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OSHO Online Library   »   The Books   »   Zen: The Path of Paradox, Vol. 3

Chapter 3: Take No Thought for the Morrow

A man of understanding is always available; whatsoever the message you bring, he is available. He has no prejudice and he has no pride. A man of such an enlightened consciousness as Gasan says, “Yes, you read it. I will listen to it.” There is nothing any more to know! He knows the ultimate, but this humbleness is part of enlightenment. He is ready to learn. He knows all. There is nothing left to learn any more, but a man of understanding is always open.

In Zen they have a special statement about it. They call it “the beginner’s mind.” They say the Zen person always keeps the beginner’s mind, he never becomes an expert. He is always at the beginning of everything. He remains always a disciple - even a master. He is ready to learn, he is not closed, he is always vulnerable, he is open. Any message you bring, he is not saying from the very beginning that “I know all. No need to read the Bible to me. You take your Bible back home.” No, he says, “you can read it.”

This is the beginner’s mind. This phrase, “beginner’s mind,” is of great importance. Have you not watched it? When you start doing something, just in the beginning, there is such joy. You start learning to drive - there is such joy. But after a month when you have learned, all joy disappears. It is boring, it is just a routine. Then you go on driving. You don’t hear the humming sound of the engine, you don’t feel the air passing through, you don’t see the rhythmic functioning of the car. You don’t see anything. You don’t see the trees and the birds and the sun - nothing, no more. In the beginning, for a few days, it was such a honeymoon - a honeymoon with the car.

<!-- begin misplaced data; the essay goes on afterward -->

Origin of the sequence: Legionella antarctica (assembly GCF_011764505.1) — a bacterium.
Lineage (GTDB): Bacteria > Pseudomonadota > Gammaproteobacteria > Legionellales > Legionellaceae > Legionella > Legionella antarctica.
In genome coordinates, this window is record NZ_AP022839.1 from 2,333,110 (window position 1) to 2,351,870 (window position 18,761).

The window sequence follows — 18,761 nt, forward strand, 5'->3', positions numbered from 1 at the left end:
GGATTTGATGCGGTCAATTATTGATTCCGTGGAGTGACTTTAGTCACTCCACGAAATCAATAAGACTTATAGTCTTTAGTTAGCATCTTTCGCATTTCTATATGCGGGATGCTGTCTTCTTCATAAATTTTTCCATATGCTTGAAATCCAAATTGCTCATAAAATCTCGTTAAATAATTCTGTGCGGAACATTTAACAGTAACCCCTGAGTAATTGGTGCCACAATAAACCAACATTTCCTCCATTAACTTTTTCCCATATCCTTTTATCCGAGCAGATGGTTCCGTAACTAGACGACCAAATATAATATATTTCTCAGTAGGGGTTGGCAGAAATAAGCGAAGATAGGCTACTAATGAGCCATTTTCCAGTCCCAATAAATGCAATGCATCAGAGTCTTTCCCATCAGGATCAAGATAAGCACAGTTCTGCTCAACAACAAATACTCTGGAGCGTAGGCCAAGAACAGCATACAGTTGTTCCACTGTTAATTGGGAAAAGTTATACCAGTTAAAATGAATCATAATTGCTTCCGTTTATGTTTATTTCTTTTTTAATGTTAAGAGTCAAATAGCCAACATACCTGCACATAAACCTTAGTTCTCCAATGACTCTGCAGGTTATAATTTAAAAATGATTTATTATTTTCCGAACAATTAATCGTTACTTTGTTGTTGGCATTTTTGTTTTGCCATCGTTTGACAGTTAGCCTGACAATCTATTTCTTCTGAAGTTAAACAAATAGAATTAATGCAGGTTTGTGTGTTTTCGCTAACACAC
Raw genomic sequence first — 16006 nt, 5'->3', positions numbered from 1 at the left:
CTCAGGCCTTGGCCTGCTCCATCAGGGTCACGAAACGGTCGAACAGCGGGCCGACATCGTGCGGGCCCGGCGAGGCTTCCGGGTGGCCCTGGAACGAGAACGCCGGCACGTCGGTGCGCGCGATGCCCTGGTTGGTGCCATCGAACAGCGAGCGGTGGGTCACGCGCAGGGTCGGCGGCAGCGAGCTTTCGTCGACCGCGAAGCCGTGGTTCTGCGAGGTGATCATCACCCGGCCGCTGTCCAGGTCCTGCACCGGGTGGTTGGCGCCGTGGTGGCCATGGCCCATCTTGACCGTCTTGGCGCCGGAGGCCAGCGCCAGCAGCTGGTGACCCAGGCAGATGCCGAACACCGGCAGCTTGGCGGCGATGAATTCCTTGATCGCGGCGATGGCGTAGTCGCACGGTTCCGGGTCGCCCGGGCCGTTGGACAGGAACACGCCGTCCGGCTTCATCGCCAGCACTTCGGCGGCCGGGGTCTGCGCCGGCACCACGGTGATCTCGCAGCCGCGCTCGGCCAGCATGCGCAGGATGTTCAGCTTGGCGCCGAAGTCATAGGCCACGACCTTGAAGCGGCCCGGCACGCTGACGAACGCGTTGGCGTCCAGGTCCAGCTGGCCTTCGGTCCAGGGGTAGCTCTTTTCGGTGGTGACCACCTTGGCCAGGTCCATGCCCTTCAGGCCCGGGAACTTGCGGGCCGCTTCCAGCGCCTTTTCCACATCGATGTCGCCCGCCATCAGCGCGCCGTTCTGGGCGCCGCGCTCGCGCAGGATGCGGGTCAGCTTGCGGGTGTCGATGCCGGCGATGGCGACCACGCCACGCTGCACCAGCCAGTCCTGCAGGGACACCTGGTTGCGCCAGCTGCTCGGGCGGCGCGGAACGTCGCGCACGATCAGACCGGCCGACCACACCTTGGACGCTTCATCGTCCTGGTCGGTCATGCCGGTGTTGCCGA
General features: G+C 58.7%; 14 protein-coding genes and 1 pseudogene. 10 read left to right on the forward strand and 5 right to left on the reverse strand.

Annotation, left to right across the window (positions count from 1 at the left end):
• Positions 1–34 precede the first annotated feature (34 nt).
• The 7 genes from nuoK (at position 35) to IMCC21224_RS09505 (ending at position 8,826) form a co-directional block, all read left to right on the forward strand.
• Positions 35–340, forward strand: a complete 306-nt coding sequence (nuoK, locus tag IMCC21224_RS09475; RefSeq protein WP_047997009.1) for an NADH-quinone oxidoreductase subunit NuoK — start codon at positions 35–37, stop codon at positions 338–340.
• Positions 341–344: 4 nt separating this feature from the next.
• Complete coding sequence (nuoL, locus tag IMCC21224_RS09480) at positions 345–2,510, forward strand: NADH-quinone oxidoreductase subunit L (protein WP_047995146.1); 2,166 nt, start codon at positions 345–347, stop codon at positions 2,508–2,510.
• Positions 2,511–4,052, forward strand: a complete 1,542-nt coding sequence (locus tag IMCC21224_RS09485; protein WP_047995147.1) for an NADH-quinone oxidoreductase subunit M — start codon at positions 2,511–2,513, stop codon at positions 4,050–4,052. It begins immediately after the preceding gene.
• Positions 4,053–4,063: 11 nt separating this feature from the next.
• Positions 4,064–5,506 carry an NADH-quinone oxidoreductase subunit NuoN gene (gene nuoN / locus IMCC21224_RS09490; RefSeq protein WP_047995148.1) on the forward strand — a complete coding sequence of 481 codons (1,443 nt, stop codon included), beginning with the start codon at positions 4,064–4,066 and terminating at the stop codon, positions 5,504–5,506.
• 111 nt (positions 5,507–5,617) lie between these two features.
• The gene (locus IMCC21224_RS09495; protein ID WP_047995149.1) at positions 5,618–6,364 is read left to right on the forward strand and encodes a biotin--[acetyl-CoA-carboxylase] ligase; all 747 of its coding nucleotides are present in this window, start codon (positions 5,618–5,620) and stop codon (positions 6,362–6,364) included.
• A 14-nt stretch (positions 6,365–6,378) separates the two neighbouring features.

And so are all our experiences. In the beginning everything seems to be so beautiful! You fall in love with a woman, and everything is tremendously beautiful, incredible. And after a few weeks everything is gone, finished. You have come to a dead end, you are looking for another woman or another man. What happens? You lose the beginner’s mind.

The beginner’s mind is an innocent mind, the beginner’s mind is an ignorant mind. The beginner’s mind means: you know you don’t know. Because you know you don’t know, you are ready to learn, available, open. Whatsoever happens you are very, very curious to know everything, you are intrigued with every moment of it - every bite of it and you are intrigued. There is great joy. Soon you become an expert. The day you become an expert, knowing dies and knowledge starts being gathered.

So a real man of knowing is always a “beginner’s mind.” He never becomes an expert, he remains learning.

“No,” said Gasan, “read it to me.”
The student opened the Bible and read from St. Matthew: “And why take ye thought for raiment? Consider the lilies of the field, how they grow. They toil not, neither do they spin, and yet I say unto you that even Solomon in all his glory was not arrayed like one of these.. Take therefore no thought for the morrow, for the morrow shall take thought for the things of itself.”